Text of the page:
Latin and Greek in U.S. schools

Mark Liberman at Language Log mentions the role Latin and Greek used to play in education (Old school), which is as good an excuse as any to post some graphs I made a few weeks ago from data (not current, alas) on Latin and Greek Enrollments in America’s Schools and Colleges. (I’m trying to post my backlog before Chinese New Year. And maybe then I can finally answer all the mail and comments that have been piling up.)

Note that these are not to scale with each other.

Latin as a Percentage of Enrollments, Grades 9-12
percentage of U.S. high school students enrolled in Latin courses, by year, showing a steep decline from the mid 1960s to mid 1970s

Latin, as a Percentage of College Enrollments
percentage of U.S. college students enrolled in Latin courses, by year, showing a steep decline from the late 1960s to mid 1970s

Greek, as a Percentage of College Enrollments
percentage of U.S. college students enrolled in Greek courses, by year

The numbers appear different in another paper from the same source: Foreign Language Enrollments in United States Institutions of Higher Education, Fall 2002 (PDF). This also gives data for many other languages.

I was going to have this lead into a discussion on the role of Classical Chinese in education in Taiwan, but I’m too far behind. So this makes two entries in a row without a direct tie-in to this site’s theme. Sorry about that.

4 thoughts on “Latin and Greek in U.S. schools

  1. Though Classical Chinese and Modern Chinese are very different, I feel the difference in Latin and Greek to English is even greater. Wouldn’t a better comparison be Classical (or Modern) Chinese education in Korea or Japan? I would be interested in knowing how those numbers add up.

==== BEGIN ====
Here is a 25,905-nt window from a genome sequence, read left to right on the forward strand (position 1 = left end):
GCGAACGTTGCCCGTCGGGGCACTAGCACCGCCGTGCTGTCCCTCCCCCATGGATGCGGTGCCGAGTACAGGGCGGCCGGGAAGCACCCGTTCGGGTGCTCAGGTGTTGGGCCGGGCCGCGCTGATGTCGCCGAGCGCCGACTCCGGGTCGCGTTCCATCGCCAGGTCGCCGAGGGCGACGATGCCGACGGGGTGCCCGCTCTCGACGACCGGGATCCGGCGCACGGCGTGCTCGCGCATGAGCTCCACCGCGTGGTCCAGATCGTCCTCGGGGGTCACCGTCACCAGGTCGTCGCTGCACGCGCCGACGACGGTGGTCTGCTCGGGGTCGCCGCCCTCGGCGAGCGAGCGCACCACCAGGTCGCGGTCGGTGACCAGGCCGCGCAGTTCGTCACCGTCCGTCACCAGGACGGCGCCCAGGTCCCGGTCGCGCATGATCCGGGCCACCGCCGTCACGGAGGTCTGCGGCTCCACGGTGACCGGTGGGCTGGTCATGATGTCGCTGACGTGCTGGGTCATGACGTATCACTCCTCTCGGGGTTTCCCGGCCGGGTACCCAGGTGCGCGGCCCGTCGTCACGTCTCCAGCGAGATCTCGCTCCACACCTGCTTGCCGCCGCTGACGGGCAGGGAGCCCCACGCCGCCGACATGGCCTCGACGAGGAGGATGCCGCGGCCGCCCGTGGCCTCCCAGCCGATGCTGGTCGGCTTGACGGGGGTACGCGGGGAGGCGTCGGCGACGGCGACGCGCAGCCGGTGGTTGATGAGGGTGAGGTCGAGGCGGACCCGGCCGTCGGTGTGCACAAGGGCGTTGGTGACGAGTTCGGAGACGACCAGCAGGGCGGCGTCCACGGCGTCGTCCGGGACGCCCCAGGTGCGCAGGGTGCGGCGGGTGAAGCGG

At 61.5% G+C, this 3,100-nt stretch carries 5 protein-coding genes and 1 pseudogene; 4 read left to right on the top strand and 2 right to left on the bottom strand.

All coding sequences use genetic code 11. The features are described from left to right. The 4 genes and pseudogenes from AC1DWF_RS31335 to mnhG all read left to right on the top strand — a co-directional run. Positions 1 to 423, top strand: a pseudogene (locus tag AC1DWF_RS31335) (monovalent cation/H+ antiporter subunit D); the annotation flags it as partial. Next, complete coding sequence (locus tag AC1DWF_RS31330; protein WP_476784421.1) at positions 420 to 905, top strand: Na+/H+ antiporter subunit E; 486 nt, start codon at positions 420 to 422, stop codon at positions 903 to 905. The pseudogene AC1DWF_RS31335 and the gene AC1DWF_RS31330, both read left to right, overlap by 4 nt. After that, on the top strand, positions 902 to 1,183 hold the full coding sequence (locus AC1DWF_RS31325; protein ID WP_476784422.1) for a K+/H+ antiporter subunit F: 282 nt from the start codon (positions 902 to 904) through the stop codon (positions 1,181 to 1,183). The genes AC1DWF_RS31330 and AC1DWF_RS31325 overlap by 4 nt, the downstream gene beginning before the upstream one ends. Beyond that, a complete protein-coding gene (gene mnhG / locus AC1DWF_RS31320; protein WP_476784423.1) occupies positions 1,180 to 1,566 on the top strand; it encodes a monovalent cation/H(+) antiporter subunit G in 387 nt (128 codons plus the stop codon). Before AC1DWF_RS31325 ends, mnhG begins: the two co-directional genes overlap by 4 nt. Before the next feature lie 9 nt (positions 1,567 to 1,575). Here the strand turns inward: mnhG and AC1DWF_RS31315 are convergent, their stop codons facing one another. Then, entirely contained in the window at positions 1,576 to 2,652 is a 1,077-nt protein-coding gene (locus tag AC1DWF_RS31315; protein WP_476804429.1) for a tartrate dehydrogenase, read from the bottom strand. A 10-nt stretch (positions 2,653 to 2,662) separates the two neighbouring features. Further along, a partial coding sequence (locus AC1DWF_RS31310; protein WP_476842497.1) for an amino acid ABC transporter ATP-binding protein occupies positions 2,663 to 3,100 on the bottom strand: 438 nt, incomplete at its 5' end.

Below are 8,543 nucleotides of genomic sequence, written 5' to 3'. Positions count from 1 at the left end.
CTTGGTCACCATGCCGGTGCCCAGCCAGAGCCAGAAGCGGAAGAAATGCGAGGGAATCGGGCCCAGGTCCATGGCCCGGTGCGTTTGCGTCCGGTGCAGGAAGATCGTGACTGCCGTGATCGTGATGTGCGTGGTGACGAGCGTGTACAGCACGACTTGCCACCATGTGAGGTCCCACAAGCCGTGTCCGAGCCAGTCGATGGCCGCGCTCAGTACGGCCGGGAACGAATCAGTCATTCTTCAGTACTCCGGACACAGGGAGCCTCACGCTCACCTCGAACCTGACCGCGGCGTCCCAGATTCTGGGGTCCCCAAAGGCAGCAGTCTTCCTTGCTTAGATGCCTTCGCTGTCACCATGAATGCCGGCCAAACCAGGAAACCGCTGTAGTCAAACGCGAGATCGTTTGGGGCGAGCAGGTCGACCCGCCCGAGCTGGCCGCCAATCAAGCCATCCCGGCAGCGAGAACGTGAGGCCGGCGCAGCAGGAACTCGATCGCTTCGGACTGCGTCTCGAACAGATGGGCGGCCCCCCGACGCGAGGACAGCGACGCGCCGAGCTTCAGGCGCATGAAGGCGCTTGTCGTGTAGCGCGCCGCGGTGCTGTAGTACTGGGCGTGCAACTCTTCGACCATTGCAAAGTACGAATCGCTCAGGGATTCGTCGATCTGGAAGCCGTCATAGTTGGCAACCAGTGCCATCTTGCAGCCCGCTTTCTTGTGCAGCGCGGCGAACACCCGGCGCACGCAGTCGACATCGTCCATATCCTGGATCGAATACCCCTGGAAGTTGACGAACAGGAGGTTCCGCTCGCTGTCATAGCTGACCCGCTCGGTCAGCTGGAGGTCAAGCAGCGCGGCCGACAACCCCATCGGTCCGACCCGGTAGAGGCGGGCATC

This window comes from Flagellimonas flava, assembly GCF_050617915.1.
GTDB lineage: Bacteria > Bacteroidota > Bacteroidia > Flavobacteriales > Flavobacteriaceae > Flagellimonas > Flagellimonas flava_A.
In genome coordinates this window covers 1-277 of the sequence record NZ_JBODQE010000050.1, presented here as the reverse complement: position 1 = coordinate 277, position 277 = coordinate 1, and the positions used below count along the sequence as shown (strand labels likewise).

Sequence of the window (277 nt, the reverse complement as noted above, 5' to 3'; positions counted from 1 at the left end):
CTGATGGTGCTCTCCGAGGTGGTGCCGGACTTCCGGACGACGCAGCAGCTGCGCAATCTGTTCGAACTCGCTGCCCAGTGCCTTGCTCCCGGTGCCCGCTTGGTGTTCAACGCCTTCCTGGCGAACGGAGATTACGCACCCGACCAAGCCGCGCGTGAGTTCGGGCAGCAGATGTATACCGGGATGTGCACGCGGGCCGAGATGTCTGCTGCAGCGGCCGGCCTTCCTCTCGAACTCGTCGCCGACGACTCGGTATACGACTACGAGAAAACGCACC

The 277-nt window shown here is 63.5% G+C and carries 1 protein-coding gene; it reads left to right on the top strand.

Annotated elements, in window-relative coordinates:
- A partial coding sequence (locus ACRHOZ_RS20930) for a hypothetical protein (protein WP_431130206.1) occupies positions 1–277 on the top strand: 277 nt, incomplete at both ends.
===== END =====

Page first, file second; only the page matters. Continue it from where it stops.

2. Actually, in Japan, classical Chinese (and classical Japanese) are required subjects in high school. (Well, not really CC — “kanbun”, which is basically CC texts marked-up, reordered, and read as quasi-Japanese.)

  3. Even if there were to be a revival of interest in Latin, there would be a short term deficit of teachers.
    There is still a definite interest in the language, however, as is borne out by the steadily growing number of people using the Latinum podcast, which offers online free downloadable lessons in Latin, using a language lab type methodology to teach it, with the emphasis on speaking.

    http://latinum.mypodcast.com

  4. I’m a British writer who loves Latin and I am bringing out a book in the US in November about Latin, called Carpe Diem – How to Become a Latin Lover. Have you got any idea how many people in America have done any Latin? And where are the great places to study? Prep schools? Catholic schools? Thanks so much.
    Harry Mount (London)

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